Refer now to FIGS. 7 and 8 which illustrate how our one-sided diffuser can be extended to accommodate multiple light sources such as LEDs 701 and 702, each comprising a semiconductor LED die 703 and a corresponding lens element 704. Aperture 715, located a distance D above one-sided diffuser 720, further angularly restrict the diverging beams from the LEDs. The one-sided diffuser 720 includes light-altering tracks 723 that vary according to the distance r from a centerline of a corresponding light source, as described above. In addition to these light altering tracks, the diffuser 720 includes a light mixing region 724 which has optical features, such a cylindrical lens features, which are each configured to intercept and redirect light from both light sources 701 and 702. Extending the diffuser and adding multiple light mixing regions enables accommodation of a large number of individual light sources and helps to minimize the non-uniformity induced by r-squared losses as is known in the art.

One-sided diffusers that use various combinations of linear light altering tracks, circular light altering tracks, and mixing regions will be useful in luminaires that use uncollimated light, include light collimators, or use reflective and non-reflective apertures. Reflective apertures, such as shown in FIG. 7, are also useful in other embodiments of a direct/indirect luminaire using non-collimated LEDs. Non-reflective apertures are useful in controlling the non-useful angles emanating from the LED in a direct luminaire, such as “tails” in the angular distribution of some off-the-shelf LEDs). It is further anticipated that such one-sided diffusers will be modified and refined to comply with future lighting specifications.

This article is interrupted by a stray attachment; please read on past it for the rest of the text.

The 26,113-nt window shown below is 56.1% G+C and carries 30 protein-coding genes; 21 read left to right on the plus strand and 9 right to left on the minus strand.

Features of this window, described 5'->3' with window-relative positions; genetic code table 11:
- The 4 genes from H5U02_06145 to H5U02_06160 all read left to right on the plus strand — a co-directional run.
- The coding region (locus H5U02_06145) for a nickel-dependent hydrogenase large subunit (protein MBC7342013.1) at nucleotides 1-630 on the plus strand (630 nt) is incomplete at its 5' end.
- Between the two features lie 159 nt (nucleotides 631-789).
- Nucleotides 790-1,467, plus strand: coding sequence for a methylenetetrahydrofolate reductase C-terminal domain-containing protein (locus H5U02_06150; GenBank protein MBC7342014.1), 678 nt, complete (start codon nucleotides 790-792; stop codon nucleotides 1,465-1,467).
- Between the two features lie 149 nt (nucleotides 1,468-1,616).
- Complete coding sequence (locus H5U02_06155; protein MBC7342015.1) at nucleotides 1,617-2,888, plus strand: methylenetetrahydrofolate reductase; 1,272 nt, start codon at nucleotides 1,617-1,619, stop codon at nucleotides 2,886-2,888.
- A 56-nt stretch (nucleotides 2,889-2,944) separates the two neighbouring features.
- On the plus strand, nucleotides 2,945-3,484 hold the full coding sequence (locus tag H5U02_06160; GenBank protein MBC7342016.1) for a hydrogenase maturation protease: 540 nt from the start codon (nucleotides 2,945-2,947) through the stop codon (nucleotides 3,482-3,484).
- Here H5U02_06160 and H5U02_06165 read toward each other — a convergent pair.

Alternate Embodiments

Alternate embodiments may be devised without departing from the spirit or the scope of the invention. For example, the smooth top surface of the diffuser can further comprise various features for aesthetic and other purposes. Also, as is also known in the art, additional features can be added upon the surfaces and/or within the bulk material of the present invention, for example:

    • U.S. Pat. Nos. 4,911,529 and 5,997,709 (diffusing particles or microlenses)